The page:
MY PAYING ADS

Tuesday, December 23, 2008

GSA cracks down on smoking in and around fed buildings

I got news for these antis who call smoking an addiction. Smoking wouldn't be an addiction if BT neva had chemicals in their cigs. They say nic is addictive. But if nic WAS addictive, then premade smokers would be smoking ANY brand. From my experience, 1000s of smokers smoke only one brand and that's it.

My theory says premade smokers are more addicted to the actual sh!t put into those BT cigs. That's BT's way of making sure they (the smokers) are addicted to that one brand. That's why I used to see lots of W's smoking only Marlboro Lights in particular. And that's why the majority of smokers in my own community will smoke only Newports. Two bros (or sistas) won't fight over a free pack of Kools, despite those being menthols. They addicted to the sh!t that's within Newports.

If BT made normal cigs without the additives and chemicals and the extra nic, would antis call smoking an addiction then?

People would be smoking a lot less if every brand was made the way Natives make cigs. Natives don't have the dangerous ingredients in their cigs...which likely means their cigs are "less addictive" than BT cigs.

Smoking must be an addiction when someone is smoking chemical cigs a lot more and spending a lot more. And the antis are addicted to watching people buy BT brands.

Smoking is NOT an addiction. It should be a crime for BT to make people smoke cause they "need to smoke" ratha than enjoy it once every few hours.

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http://www.govexec. com/story_ page.cfm? articleid= 41687&dcn=todaysnews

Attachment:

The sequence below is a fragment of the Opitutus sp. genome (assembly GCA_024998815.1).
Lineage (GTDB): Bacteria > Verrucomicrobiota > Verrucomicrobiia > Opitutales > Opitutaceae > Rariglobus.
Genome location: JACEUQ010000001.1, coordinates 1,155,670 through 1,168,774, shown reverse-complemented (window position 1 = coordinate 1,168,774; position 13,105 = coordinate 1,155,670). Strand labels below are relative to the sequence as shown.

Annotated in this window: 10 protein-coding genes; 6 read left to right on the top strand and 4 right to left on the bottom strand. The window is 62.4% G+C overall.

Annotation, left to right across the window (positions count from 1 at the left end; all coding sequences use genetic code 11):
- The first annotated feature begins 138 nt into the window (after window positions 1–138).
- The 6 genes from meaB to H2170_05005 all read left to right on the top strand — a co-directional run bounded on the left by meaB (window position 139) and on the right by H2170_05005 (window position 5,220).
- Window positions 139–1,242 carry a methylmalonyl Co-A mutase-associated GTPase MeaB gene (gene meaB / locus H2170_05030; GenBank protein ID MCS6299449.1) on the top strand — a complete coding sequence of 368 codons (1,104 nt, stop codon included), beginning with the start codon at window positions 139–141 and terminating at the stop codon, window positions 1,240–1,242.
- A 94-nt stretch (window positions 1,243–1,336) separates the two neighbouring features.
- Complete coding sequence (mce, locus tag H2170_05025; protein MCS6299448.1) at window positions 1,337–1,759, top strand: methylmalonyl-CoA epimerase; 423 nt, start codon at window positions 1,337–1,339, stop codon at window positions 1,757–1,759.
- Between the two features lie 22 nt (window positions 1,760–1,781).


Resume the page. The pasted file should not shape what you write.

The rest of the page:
A bulletin issued on Monday by the General Services Administration bans smoking in the courtyards of federal buildings and within 25 feet of doorways and intake ducts on the outside of federal buildings. The new regulation also does away with interior smoking rooms, which have been an exception to long-standing bans on smoking inside federal buildings.

The new smoking policies, which apply to all buildings under the jurisdiction, custody or control of GSA, will be phased in over a six-month period to give agencies time to comply with their collective bargaining obligations in situations where the changes affect conditions of employment and there is exclusive representation for the affected employees.

Monday's bulletin cancels and replaces a 1997 regulation, Protecting Federal Employees and the Public from Exposure to Tobacco Smoke in the Federal Workplace (62 FR 54461). The 1997 rule, which implemented an executive order from President Clinton, prohibited the smoking of tobacco products in all interior space owned, rented or leased by the executive branch, except in specially equipped designated smoking areas, outdoor areas in front of air intake ducts, and certain other residential and nonfederal occupied space.

In issuing the new regulations, GSA noted that during the past decade, as research has shown the effects of secondhand smoke, 26 states have banned smoking entirely in state government buildings and 19 have banned smoking in all private work places.

The American Lung Association began circulating a petition on Dec. 15 calling on President-elect Barack Obama to close smoking "loopholes," including designated smoking rooms, and protect all federal workers from secondhand smoke. The petition cited a 2006 surgeon general's report that "separating smokers from nonsmokers, cleaning the air, and ventilating buildings cannot eliminate exposures of nonsmokers to secondhand smoke."

Since smoking feds soon will be forced even further out into the cold, GSA urged the heads of executive agencies to implement programs to help employees quit. Program materials are available from the Centers for Disease Control and Prevention.

As with any rule, there are exceptions to the new smoking bans. The new regulations do not apply to residential accommodations for people voluntarily or involuntarily residing, on a temporary or long-term basis, in federal buildings, nor do they apply to portions of federally owned buildings being leased to nonfederal parties. Agency heads also have the authority to grant limited and narrow exceptions when necessary to accomplish missions. GSA urged officials to tailor any exceptions to provide protection for nonsmokers from tobacco

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